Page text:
Americans are the Cockroaches of Violence
It’s Not to What We’re Exposed, it’s How We React
Americans are no strangers to violence. You’d have to be deaf, dumb and blind to avoid a media blitzkrieg that spews out violence minute by minute, day by day, year after year. We all feel the effects of mass shootings and terrorist attacks that have amped up in our country within the past twenty years. None of this is news. We watch constant streams of horrific news stories on hundreds of channels on a myriad of electronic devices. In fact, we won’t go a day without being plugged in. Again, none of this is news.
I guess you could say that I have been doing my own personal, longitudinal study on the effects of violence in this country for the past half a century. As an American educator for 35 years, I have seen the effects of our violent trends in the classroom. I have also grown up through these changing trends. For example, when John F. Kennedy was president, our parents wouldn’t allow us at nine or ten years old to stay up past 7 or 8 p.m., let alone to watch a TV blaring unmonitored in our bedrooms. Violent programming simply wasn’t allowed on network television in the 1960s and 1970s. (Ironically, when I was nine, President Kennedy’s assassination was my first experience with violence.) I was ten when my ignorant, weekend father and his wife took me and my older brother to the adult movie “The Silencers” starring Lee Marvin. I vomited during the silent gun shoot-out so we had to leave the theater. When I was a child, we had no reason to build up an immunity to violence because the exposure was not nearly as intense as it is today.
I hear from my fourth graders on a daily basis that they have their own cable access programming on televisions in their bedrooms. They claim to watch TV until they fall asleep at 10 or 11 p.m. You’d also have to be deaf, dumb and blind not to know that cable TV is rife with gratuitous sex and violence. Even network television past nine p.m. is extremely laden with adult content. I’m not allowed to show PG rated educational movies in the classroom. When I explain to the children why we can’t watch PG literature movies, at least one child will say, “We watch R rated movies all the time.” That’s only one example of too many to recount here. Just take a minute and watch your teenager’s face when they play digital games like Mortal Kombat. Let me translate: “Dude, killing is kickass fun!”
My comparison of Americans to cockroaches is that our societal skin has thickened with respect to violence. No amount of visceral horror against mankind keeps us away from viewing it. Like the cockroach who can’t be eradicated, we keep coming back for more. I wish I had a dollar for every time someone has said to me, “Mexico is so dangerous right now, how can you go there? Aren’t you afraid?” In the meantime, there are several murders in any one day just 30 miles from where this conversation typically takes place. During one day in Sacramento, California, a mother and her child were killed by random bullets because they happened to shop in a gang-riddled neighborhood; a young woman’s remains from a casino abduction were found in a field; a pregnant woman was still missing; a young boy was killed on his bike by a hit and run driver; and, a man murdered his wife, then killed himself with a handgun. Not one friend or family member ever thinks about looking up the violent statistics per capita between the United States and Mexico when they question my travel plans because local violence is so much a part of our social conscience. Apart from the drug cartels concentrated in specific areas of Mexico, we win the violence race, hands down.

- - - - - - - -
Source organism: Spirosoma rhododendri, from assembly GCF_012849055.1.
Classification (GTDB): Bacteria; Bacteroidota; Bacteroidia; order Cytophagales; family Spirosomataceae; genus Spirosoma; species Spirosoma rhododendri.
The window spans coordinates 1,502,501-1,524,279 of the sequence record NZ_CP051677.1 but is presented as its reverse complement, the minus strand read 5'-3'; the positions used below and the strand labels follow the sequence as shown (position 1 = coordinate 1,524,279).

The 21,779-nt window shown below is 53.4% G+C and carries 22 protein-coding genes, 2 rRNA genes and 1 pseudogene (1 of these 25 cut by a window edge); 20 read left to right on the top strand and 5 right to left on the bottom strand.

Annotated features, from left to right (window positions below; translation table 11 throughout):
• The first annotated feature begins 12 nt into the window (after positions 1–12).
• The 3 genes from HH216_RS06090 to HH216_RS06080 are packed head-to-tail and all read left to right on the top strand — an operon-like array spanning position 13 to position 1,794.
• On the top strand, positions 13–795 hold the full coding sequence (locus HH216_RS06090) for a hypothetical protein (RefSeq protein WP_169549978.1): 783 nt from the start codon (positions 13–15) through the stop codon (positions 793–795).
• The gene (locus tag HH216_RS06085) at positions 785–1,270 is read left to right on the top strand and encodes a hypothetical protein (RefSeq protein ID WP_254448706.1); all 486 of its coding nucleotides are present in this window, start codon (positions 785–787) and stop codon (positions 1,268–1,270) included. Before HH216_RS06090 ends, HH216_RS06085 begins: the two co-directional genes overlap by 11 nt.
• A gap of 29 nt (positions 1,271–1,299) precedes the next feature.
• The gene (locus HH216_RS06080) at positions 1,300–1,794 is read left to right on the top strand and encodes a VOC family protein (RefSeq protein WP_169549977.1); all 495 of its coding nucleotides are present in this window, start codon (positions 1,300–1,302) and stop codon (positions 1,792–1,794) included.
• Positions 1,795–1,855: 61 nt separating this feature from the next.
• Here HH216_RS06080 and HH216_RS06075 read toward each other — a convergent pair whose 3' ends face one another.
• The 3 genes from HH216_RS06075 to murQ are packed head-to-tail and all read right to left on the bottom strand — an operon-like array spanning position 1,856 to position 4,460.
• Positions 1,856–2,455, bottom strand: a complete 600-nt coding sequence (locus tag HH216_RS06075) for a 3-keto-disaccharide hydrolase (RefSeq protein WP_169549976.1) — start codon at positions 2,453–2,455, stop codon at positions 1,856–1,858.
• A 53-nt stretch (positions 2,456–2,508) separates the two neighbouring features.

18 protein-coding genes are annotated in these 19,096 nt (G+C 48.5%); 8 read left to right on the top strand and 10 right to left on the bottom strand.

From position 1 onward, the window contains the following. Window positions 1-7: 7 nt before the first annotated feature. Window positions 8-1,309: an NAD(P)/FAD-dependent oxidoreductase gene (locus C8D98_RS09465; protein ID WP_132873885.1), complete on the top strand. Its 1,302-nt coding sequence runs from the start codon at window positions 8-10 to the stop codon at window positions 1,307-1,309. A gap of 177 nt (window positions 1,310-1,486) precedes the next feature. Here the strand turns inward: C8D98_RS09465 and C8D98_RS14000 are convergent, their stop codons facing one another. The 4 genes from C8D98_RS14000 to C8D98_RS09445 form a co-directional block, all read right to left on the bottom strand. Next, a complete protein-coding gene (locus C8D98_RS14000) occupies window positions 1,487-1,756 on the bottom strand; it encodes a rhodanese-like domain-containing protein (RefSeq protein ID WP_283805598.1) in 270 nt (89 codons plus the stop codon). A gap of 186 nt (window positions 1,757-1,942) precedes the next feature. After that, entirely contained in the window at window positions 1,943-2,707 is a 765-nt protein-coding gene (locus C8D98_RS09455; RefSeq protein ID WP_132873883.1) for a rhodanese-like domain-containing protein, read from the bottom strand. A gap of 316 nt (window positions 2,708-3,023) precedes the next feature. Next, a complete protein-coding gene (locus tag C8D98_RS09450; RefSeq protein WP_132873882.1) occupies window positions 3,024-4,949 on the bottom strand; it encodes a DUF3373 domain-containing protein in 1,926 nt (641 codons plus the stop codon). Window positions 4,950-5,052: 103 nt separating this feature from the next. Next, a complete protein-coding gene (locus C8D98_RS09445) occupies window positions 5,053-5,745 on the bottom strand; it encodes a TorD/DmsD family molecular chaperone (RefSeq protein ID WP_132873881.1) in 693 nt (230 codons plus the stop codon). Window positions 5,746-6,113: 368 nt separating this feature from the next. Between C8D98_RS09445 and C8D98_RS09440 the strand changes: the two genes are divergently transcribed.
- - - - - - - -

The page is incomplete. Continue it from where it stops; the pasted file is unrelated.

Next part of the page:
I’m only one American educator who can’t reverse the amount of media exposure given to violence in this country, but I can teach and live by the values that made this country great. Hopefully, if enough parents and teachers work together to give our children a loving, appropriate value structure that promotes respect for our fellow man and all living creatures, then maybe, just maybe, we will have a non-fighting chance to become a more peaceful society.